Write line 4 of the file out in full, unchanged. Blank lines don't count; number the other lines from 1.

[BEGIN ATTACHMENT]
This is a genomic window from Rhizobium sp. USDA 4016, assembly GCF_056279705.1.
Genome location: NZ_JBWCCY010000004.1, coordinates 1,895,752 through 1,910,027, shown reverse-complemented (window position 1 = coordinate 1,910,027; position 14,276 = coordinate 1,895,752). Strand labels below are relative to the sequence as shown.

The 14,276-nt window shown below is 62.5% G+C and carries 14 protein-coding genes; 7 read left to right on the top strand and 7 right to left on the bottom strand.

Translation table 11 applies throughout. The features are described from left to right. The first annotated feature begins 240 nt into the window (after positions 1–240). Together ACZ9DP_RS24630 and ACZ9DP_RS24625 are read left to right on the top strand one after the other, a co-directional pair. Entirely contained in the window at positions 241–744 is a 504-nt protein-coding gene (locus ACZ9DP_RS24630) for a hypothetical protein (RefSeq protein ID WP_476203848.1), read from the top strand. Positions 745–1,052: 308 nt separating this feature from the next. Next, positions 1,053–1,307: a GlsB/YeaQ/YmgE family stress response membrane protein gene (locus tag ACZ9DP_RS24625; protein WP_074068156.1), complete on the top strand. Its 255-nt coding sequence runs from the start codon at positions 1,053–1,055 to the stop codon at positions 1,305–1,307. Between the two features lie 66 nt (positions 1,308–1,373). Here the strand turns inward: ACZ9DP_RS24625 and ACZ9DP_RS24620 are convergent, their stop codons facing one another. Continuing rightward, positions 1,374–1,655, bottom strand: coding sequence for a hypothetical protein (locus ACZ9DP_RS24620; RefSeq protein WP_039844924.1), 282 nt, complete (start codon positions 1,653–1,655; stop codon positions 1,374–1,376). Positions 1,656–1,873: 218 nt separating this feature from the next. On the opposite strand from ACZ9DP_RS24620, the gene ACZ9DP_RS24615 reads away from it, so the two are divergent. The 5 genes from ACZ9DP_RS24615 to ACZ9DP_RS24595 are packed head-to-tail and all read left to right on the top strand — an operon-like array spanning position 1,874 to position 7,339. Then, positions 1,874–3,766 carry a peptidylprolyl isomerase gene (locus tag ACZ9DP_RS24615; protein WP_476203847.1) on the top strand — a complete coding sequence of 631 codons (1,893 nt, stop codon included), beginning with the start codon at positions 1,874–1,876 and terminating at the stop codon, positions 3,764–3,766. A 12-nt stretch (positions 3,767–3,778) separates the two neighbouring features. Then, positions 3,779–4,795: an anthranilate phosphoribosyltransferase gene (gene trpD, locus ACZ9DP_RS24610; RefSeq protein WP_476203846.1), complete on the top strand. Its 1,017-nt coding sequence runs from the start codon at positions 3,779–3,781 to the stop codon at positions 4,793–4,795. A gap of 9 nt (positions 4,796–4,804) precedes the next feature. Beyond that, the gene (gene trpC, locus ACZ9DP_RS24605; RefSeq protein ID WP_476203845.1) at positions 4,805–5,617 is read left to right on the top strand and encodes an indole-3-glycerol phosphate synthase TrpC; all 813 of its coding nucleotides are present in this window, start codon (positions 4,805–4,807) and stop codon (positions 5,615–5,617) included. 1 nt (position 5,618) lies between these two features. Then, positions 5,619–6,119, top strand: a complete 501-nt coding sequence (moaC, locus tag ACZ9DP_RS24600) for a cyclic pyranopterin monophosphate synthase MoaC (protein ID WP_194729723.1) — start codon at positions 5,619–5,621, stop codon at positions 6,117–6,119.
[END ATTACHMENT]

Translation table 11 applies throughout. The features are described from left to right. The first annotated feature begins 240 nt into the window (after positions 1–240). Together ACZ9DP_RS24630 and ACZ9DP_RS24625 are read left to right on the top strand one after the other, a co-directional pair. Entirely contained in the window at positions 241–744 is a 504-nt protein-coding gene (locus ACZ9DP_RS24630) for a hypothetical protein (RefSeq protein ID WP_476203848.1), read from the top strand. Positions 745–1,052: 308 nt separating this feature from the next. Next, positions 1,053–1,307: a GlsB/YeaQ/YmgE family stress response membrane protein gene (locus tag ACZ9DP_RS24625; protein WP_074068156.1), complete on the top strand. Its 255-nt coding sequence runs from the start codon at positions 1,053–1,055 to the stop codon at positions 1,305–1,307. Between the two features lie 66 nt (positions 1,308–1,373). Here the strand turns inward: ACZ9DP_RS24625 and ACZ9DP_RS24620 are convergent, their stop codons facing one another. Continuing rightward, positions 1,374–1,655, bottom strand: coding sequence for a hypothetical protein (locus ACZ9DP_RS24620; RefSeq protein WP_039844924.1), 282 nt, complete (start codon positions 1,653–1,655; stop codon positions 1,374–1,376). Positions 1,656–1,873: 218 nt separating this feature from the next. On the opposite strand from ACZ9DP_RS24620, the gene ACZ9DP_RS24615 reads away from it, so the two are divergent. The 5 genes from ACZ9DP_RS24615 to ACZ9DP_RS24595 are packed head-to-tail and all read left to right on the top strand — an operon-like array spanning position 1,874 to position 7,339. Then, positions 1,874–3,766 carry a peptidylprolyl isomerase gene (locus tag ACZ9DP_RS24615; protein WP_476203847.1) on the top strand — a complete coding sequence of 631 codons (1,893 nt, stop codon included), beginning with the start codon at positions 1,874–1,876 and terminating at the stop codon, positions 3,764–3,766. A 12-nt stretch (positions 3,767–3,778) separates the two neighbouring features. Then, positions 3,779–4,795: an anthranilate phosphoribosyltransferase gene (gene trpD, locus ACZ9DP_RS24610; RefSeq protein WP_476203846.1), complete on the top strand. Its 1,017-nt coding sequence runs from the start codon at positions 3,779–3,781 to the stop codon at positions 4,793–4,795. A gap of 9 nt (positions 4,796–4,804) precedes the next feature. Beyond that, the gene (gene trpC, locus ACZ9DP_RS24605; RefSeq protein ID WP_476203845.1) at positions 4,805–5,617 is read left to right on the top strand and encodes an indole-3-glycerol phosphate synthase TrpC; all 813 of its coding nucleotides are present in this window, start codon (positions 4,805–4,807) and stop codon (positions 5,615–5,617) included. 1 nt (position 5,618) lies between these two features. Then, positions 5,619–6,119, top strand: a complete 501-nt coding sequence (moaC, locus tag ACZ9DP_RS24600) for a cyclic pyranopterin monophosphate synthase MoaC (protein ID WP_194729723.1) — start codon at positions 5,619–5,621, stop codon at positions 6,117–6,119.